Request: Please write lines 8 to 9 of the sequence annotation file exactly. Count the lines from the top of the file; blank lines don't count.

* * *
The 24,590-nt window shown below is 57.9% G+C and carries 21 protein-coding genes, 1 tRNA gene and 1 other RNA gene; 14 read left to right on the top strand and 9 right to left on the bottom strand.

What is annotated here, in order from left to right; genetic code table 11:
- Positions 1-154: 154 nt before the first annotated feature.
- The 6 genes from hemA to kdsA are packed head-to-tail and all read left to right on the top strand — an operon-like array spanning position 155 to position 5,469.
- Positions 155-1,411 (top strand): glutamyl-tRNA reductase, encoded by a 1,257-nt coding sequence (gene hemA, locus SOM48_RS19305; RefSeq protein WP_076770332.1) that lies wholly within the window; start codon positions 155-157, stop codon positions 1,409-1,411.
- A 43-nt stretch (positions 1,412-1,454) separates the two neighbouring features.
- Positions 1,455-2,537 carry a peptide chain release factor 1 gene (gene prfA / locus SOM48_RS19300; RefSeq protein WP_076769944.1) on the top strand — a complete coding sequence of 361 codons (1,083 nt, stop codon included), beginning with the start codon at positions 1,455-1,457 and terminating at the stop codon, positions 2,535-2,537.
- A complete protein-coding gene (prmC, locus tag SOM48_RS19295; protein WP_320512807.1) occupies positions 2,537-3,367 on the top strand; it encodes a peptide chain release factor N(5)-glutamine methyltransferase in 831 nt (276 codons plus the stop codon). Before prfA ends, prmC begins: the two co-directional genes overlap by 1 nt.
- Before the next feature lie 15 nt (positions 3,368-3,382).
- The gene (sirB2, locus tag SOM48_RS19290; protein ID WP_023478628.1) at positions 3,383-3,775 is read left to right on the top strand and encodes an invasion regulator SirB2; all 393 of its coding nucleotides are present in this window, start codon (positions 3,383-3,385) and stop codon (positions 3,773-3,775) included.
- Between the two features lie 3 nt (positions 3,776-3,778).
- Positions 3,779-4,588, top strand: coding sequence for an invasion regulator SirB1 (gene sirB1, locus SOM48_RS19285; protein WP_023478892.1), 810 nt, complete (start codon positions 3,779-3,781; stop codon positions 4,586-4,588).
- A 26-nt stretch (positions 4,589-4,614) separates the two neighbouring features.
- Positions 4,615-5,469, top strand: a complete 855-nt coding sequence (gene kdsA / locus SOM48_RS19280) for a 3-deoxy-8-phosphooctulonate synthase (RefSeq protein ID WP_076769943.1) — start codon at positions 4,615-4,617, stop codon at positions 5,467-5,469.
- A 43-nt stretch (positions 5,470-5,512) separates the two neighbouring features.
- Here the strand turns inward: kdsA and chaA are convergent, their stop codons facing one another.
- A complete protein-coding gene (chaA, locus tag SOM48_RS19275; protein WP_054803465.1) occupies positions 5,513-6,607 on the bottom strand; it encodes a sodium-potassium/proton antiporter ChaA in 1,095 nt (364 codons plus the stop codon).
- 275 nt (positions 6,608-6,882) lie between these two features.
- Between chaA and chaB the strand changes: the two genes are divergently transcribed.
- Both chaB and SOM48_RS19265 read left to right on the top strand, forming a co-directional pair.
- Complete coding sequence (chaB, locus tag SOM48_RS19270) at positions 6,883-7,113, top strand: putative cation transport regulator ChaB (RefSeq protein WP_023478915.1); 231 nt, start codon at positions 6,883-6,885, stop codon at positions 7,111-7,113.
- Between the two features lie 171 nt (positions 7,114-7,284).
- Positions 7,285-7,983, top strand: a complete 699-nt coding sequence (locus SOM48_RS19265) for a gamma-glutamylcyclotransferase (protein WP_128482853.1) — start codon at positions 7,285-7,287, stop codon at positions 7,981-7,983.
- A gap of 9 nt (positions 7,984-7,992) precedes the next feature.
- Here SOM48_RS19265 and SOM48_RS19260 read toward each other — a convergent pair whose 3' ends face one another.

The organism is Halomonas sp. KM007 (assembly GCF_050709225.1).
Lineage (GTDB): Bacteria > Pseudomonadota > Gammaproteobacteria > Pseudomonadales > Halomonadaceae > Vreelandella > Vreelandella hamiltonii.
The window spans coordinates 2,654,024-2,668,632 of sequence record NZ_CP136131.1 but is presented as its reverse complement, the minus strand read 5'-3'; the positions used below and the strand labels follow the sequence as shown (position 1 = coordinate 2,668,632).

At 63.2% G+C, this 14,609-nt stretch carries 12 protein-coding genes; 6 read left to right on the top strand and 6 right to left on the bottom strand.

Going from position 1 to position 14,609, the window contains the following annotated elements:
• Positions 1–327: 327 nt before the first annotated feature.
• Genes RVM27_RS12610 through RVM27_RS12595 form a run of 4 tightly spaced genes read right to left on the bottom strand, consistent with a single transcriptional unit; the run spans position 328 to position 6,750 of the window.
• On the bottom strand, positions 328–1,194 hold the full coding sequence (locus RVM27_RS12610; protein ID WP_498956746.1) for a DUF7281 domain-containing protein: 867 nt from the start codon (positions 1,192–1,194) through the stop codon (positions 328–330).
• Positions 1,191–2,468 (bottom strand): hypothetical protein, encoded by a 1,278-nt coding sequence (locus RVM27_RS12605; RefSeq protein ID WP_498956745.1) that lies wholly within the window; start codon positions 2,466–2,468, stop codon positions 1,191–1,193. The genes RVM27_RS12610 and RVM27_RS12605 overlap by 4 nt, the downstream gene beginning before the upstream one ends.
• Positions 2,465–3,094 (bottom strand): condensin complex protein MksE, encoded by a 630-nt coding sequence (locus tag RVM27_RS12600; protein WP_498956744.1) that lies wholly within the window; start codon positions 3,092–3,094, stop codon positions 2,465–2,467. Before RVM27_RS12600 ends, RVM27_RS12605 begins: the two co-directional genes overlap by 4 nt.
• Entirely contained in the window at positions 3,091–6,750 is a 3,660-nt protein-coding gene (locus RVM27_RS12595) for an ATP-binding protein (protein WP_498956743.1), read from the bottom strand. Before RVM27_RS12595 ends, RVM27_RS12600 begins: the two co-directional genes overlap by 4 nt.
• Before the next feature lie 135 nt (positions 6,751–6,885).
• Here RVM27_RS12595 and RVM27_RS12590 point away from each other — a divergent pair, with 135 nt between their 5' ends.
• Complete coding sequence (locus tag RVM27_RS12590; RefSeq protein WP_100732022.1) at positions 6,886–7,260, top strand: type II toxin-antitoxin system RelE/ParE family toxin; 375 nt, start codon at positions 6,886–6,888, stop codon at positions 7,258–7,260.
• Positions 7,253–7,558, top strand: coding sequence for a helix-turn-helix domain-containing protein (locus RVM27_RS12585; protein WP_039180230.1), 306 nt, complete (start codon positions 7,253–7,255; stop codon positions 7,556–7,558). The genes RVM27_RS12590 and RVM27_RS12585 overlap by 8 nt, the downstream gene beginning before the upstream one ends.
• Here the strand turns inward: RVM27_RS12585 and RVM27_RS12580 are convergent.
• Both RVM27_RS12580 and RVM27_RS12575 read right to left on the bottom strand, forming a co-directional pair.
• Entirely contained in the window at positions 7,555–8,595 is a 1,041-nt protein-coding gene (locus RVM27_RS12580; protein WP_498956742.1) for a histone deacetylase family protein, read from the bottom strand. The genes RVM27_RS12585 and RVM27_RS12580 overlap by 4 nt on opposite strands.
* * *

- A complete protein-coding gene (prmC, locus tag SOM48_RS19295; protein WP_320512807.1) occupies positions 2,537-3,367 on the top strand; it encodes a peptide chain release factor N(5)-glutamine methyltransferase in 831 nt (276 codons plus the stop codon). Before prfA ends, prmC begins: the two co-directional genes overlap by 1 nt.
- Before the next feature lie 15 nt (positions 3,368-3,382).